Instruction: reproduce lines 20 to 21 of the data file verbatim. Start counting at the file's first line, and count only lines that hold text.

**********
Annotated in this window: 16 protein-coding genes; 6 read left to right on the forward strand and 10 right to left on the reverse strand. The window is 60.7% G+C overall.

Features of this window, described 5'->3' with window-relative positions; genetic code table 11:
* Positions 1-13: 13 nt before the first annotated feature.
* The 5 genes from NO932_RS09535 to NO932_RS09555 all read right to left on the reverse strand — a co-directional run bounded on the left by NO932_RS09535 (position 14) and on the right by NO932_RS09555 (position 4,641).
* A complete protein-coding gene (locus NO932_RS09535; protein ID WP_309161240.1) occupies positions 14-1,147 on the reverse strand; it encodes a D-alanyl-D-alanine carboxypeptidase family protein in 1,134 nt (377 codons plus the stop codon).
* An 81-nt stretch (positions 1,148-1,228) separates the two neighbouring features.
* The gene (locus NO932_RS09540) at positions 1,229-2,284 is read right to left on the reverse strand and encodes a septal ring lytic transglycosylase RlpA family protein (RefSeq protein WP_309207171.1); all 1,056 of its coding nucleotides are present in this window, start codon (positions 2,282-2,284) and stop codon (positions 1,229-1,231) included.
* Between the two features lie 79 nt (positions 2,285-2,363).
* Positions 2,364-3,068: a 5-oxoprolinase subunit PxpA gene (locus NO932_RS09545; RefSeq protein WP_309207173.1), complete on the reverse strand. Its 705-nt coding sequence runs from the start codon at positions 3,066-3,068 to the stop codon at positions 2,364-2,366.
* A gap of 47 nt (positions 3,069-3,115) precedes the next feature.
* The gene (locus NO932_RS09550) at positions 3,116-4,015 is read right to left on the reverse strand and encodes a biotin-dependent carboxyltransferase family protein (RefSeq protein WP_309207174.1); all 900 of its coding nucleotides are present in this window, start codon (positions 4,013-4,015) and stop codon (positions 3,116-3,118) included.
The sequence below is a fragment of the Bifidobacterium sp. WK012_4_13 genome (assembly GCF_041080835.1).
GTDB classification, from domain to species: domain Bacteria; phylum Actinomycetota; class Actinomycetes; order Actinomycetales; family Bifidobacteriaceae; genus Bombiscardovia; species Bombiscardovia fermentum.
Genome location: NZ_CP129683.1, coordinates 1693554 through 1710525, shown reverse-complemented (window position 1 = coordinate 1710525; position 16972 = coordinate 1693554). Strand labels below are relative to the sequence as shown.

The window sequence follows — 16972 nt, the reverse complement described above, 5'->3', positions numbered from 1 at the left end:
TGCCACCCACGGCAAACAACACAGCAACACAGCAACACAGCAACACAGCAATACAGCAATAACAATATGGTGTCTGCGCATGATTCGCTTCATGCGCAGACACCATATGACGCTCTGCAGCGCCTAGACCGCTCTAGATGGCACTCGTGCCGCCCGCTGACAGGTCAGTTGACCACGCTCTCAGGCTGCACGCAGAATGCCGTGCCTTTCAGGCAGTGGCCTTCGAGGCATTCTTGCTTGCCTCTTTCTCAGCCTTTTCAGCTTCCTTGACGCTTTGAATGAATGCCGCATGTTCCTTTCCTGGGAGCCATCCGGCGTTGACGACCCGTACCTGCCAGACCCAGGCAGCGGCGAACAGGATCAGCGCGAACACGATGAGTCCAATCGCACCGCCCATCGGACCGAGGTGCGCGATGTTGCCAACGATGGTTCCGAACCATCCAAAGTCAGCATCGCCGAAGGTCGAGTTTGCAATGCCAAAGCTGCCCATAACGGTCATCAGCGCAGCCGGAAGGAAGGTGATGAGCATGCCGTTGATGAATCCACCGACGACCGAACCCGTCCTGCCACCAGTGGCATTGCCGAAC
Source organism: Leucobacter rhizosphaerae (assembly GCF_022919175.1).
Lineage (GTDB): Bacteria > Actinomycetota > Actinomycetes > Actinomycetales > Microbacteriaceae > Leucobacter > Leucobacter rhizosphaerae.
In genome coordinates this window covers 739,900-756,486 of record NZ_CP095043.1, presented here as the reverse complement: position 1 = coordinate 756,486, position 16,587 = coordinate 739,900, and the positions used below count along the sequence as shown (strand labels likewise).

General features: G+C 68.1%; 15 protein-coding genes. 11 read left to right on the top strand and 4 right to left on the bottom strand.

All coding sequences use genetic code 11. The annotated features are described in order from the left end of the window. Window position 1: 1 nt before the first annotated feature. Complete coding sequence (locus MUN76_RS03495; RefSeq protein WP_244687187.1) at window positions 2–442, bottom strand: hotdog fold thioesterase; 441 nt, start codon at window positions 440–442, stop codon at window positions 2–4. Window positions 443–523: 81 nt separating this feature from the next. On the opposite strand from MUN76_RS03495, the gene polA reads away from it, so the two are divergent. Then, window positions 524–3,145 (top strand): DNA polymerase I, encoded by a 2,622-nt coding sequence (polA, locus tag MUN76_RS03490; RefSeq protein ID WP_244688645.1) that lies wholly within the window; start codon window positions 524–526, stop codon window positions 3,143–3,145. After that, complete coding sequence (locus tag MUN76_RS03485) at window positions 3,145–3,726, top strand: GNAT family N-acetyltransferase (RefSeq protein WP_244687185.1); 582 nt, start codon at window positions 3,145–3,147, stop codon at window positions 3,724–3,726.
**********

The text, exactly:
General features: G+C 68.1%; 15 protein-coding genes. 11 read left to right on the top strand and 4 right to left on the bottom strand.

All coding sequences use genetic code 11. The annotated features are described in order from the left end of the window. Window position 1: 1 nt before the first annotated feature. Complete coding sequence (locus MUN76_RS03495; RefSeq protein WP_244687187.1) at window positions 2–442, bottom strand: hotdog fold thioesterase; 441 nt, start codon at window positions 440–442, stop codon at window positions 2–4. Window positions 443–523: 81 nt separating this feature from the next. On the opposite strand from MUN76_RS03495, the gene polA reads away from it, so the two are divergent. Then, window positions 524–3,145 (top strand): DNA polymerase I, encoded by a 2,622-nt coding sequence (polA, locus tag MUN76_RS03490; RefSeq protein ID WP_244688645.1) that lies wholly within the window; start codon window positions 524–526, stop codon window positions 3,143–3,145. After that, complete coding sequence (locus tag MUN76_RS03485) at window positions 3,145–3,726, top strand: GNAT family N-acetyltransferase (RefSeq protein WP_244687185.1); 582 nt, start codon at window positions 3,145–3,147, stop codon at window positions 3,724–3,726.